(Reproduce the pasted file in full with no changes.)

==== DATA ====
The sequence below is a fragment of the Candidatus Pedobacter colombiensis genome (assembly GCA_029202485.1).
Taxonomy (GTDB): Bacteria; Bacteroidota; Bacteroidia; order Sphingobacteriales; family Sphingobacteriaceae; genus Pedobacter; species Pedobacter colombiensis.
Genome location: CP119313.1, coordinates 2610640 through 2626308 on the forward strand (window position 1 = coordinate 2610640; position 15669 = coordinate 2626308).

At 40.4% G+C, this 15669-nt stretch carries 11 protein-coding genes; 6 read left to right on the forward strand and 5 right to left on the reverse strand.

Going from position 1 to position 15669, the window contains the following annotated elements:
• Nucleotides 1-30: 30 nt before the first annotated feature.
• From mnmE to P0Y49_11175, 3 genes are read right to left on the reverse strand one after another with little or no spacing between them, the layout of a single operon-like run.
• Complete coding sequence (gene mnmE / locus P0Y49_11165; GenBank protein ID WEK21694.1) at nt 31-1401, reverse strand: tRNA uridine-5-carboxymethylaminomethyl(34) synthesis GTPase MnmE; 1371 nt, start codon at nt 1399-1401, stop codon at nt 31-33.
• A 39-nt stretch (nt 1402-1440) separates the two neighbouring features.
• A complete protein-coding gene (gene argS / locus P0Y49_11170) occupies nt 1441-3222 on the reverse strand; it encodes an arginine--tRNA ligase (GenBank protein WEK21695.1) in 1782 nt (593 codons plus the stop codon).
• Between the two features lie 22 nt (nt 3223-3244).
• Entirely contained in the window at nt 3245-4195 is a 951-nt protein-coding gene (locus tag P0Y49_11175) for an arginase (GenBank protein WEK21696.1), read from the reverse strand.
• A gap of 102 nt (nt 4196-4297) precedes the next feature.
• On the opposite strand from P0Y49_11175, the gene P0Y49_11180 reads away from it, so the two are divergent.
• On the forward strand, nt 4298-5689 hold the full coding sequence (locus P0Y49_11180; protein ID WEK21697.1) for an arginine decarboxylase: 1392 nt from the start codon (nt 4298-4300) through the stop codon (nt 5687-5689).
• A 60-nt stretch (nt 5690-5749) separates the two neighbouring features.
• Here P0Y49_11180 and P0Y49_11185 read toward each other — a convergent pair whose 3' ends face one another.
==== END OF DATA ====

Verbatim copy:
The sequence below is a fragment of the Candidatus Pedobacter colombiensis genome (assembly GCA_029202485.1).
Taxonomy (GTDB): Bacteria; Bacteroidota; Bacteroidia; order Sphingobacteriales; family Sphingobacteriaceae; genus Pedobacter; species Pedobacter colombiensis.
Genome location: CP119313.1, coordinates 2610640 through 2626308 on the forward strand (window position 1 = coordinate 2610640; position 15669 = coordinate 2626308).

At 40.4% G+C, this 15669-nt stretch carries 11 protein-coding genes; 6 read left to right on the forward strand and 5 right to left on the reverse strand.

Going from position 1 to position 15669, the window contains the following annotated elements:
• Nucleotides 1-30: 30 nt before the first annotated feature.
• From mnmE to P0Y49_11175, 3 genes are read right to left on the reverse strand one after another with little or no spacing between them, the layout of a single operon-like run.
• Complete coding sequence (gene mnmE / locus P0Y49_11165; GenBank protein ID WEK21694.1) at nt 31-1401, reverse strand: tRNA uridine-5-carboxymethylaminomethyl(34) synthesis GTPase MnmE; 1371 nt, start codon at nt 1399-1401, stop codon at nt 31-33.
• A 39-nt stretch (nt 1402-1440) separates the two neighbouring features.
• A complete protein-coding gene (gene argS / locus P0Y49_11170) occupies nt 1441-3222 on the reverse strand; it encodes an arginine--tRNA ligase (GenBank protein WEK21695.1) in 1782 nt (593 codons plus the stop codon).
• Between the two features lie 22 nt (nt 3223-3244).
• Entirely contained in the window at nt 3245-4195 is a 951-nt protein-coding gene (locus tag P0Y49_11175) for an arginase (GenBank protein WEK21696.1), read from the reverse strand.
• A gap of 102 nt (nt 4196-4297) precedes the next feature.
• On the opposite strand from P0Y49_11175, the gene P0Y49_11180 reads away from it, so the two are divergent.
• On the forward strand, nt 4298-5689 hold the full coding sequence (locus P0Y49_11180; protein ID WEK21697.1) for an arginine decarboxylase: 1392 nt from the start codon (nt 4298-4300) through the stop codon (nt 5687-5689).
• A 60-nt stretch (nt 5690-5749) separates the two neighbouring features.
• Here P0Y49_11180 and P0Y49_11185 read toward each other — a convergent pair whose 3' ends face one another.